Coaxial Dynamics 81000A Directional RF Wattmeter.
These with same slug values, usually 2500 watt, connected in series with a 3500 watt low pass filter, a 7,500 watt. antenna switch utilizing Jennings vacuum relays for access to 3000 watt fan cooled dummy load located outside of building, or 75M & 40M dipoles, and verticals for higher HF frequencies.
Testing of wattmeters is performed by placing in series with the wattmeters mentioned above for comparison.

Accuracy of measurement
We use the average of the two wattmeter mentioned above. Both manufacturer's spec. an available inaccuracy of + or - 5% of slug rating at a mid-scale reading. This works out to be an error factor of + or - 125 watts at mid-scale. The maker's don't even mention accuracy at close to full meter right deflection. Remember, these wattmeter are the bottom of their line, most inexpensive of the manufacturer's offerings. See recent wattmeter article here.

Data below is grouped:
Screen grid Current MA / Plate Current MA / CW Average Power Out Watts
50W. Drive
Loafing Column
70W. Drive
Overdrive Column
100W. Drive
1.950 Mhz 80/1300/2,600W 75/1500/3,000W 100/1600/3,300W
3.925  Mhz 75/1200/2,650W 80/1500/3,000W 100/1600/3,600W
7.245 Mhz 65/1300/2,950W 80/1600/3,400W 100/1600/3,600W
14.250 Mhz 80/1500/3,300W 85/1600/3,500W 100/1800/3,750W
18.140 Mhz 80/1500/3,200W 90/1600/3,500W 100/1700/3,600W

Notes: No testing was done on 15 meters or higher frequencies. See below for reason. This Strong Man exceeds USA legal limit with minimum exciter output on most bands.

The testing above was done with 15% duty cycle side band yammer, yammer, yammer in mind. The HF2500DX manual warns against continuous operation at screen grid currents in excess of 75ma.

It's not like tuning the glass tube amplifiers. Tuning for maximum output (max. smoke) is not applicable here. There is no forward or reverse power meter in this amplifier. Focus is on screen current, so I tuned it just like the manual prescribes. I set Tune to 50 and Load to zero, applied 40 watts exciter drive, got slight negative screen current reading, advanced Load clockwise until slight screen current indicated. Then Tune clockwise until 75 to 100ma indicated, Load counterclockwise until 25ma indicated, Tune clockwise until 75 to 100ma indicated, Load counterclockwise until 25ma indicated. After back and forth adjusting while screen current monitoring a few times the Tune control will no longer increase screen current. At this point, if your power requirements are for SSB, the Load control can be set for screen current between 25ma and 100ma. It's tuned to resonance for the drive level just like the manual describes. For conservative operation or for continuous high power modes, limit screen current to 75ma.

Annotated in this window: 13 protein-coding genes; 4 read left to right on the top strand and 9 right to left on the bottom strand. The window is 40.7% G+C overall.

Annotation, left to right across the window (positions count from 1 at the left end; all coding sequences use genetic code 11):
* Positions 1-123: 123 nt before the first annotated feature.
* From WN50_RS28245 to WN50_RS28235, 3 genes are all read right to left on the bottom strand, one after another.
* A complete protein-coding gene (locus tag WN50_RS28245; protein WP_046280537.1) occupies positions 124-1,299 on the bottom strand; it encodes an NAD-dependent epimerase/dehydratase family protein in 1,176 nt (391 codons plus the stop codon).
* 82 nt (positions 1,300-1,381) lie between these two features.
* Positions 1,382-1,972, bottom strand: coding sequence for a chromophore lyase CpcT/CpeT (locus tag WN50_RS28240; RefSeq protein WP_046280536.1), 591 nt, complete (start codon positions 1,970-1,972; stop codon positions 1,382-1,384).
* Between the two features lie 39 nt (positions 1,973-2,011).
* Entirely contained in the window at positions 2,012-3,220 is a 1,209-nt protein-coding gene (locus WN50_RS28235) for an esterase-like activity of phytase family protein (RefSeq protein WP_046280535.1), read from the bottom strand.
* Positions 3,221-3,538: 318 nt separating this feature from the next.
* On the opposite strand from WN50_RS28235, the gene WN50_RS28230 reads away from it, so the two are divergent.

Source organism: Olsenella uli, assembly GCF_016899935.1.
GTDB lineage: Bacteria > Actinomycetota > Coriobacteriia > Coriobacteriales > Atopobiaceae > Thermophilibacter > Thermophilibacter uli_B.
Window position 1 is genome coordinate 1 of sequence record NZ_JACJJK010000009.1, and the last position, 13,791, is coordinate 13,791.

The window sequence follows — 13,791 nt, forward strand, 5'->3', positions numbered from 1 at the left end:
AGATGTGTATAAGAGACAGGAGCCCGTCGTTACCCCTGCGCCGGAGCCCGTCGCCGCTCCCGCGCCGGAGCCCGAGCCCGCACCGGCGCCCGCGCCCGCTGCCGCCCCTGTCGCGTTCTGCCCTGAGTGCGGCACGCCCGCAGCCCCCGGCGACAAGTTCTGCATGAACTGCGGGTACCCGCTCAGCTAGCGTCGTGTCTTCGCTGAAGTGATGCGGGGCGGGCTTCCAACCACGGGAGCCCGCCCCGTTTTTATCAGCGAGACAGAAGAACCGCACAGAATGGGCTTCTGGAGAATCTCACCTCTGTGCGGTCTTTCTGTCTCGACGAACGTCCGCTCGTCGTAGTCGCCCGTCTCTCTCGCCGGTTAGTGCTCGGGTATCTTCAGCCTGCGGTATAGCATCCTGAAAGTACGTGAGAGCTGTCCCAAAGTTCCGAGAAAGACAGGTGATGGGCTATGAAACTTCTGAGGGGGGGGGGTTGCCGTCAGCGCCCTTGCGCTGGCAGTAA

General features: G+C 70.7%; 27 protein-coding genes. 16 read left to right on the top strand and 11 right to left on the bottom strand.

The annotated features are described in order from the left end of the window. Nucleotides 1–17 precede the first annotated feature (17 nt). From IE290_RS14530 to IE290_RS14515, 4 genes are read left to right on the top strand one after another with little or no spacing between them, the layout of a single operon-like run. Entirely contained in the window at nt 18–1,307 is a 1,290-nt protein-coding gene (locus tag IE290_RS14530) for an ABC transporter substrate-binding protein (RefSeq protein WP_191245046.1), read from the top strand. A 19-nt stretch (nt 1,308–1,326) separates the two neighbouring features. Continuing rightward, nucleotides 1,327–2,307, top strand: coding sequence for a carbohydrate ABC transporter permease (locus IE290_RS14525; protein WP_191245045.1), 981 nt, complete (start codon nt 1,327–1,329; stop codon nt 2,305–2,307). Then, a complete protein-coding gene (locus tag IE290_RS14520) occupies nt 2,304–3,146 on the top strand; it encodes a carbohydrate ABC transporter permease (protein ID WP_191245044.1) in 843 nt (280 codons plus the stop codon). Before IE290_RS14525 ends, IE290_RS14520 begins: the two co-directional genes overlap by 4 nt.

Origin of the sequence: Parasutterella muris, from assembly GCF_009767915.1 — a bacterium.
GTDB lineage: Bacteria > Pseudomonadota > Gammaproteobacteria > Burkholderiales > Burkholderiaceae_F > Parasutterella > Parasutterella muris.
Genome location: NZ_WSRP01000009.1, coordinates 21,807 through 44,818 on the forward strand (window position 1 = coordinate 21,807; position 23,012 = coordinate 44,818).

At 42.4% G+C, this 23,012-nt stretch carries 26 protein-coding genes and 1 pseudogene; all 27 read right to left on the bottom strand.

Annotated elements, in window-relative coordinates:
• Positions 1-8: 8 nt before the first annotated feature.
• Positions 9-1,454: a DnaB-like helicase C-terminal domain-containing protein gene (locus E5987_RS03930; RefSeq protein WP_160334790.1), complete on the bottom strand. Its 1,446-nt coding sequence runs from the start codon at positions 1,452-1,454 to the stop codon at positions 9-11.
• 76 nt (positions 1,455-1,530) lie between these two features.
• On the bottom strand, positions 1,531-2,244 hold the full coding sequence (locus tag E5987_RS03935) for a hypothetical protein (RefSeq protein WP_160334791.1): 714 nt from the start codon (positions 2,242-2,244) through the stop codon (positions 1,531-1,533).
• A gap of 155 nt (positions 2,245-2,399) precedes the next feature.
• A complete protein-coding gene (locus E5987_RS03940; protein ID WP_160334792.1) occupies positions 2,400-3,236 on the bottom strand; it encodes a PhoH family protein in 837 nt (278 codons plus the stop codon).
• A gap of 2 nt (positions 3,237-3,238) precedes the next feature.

After performing the start from zero procedure several times it goes quite fast, nothing to it. I even quit watching the watt meters. I tuned by the book, watching screen current only, then referenced the watt meters to find that resonance and maximum power for the drive level had been achieved. For 70 watts and 100 watts drive I just continued the procedure. I recorded the numbers for future reference.

Excessive screen current instantly trips the over-current circuit and the fault light comes on. I tripped it several times while learning the technique for tuning this beast. A slight counterclockwise rotation of the Load control and a touch of the fault button/lamp will get things going again. Retuning by the numbers to overdrive settings and reducing the drive to suit power requirements is a snap.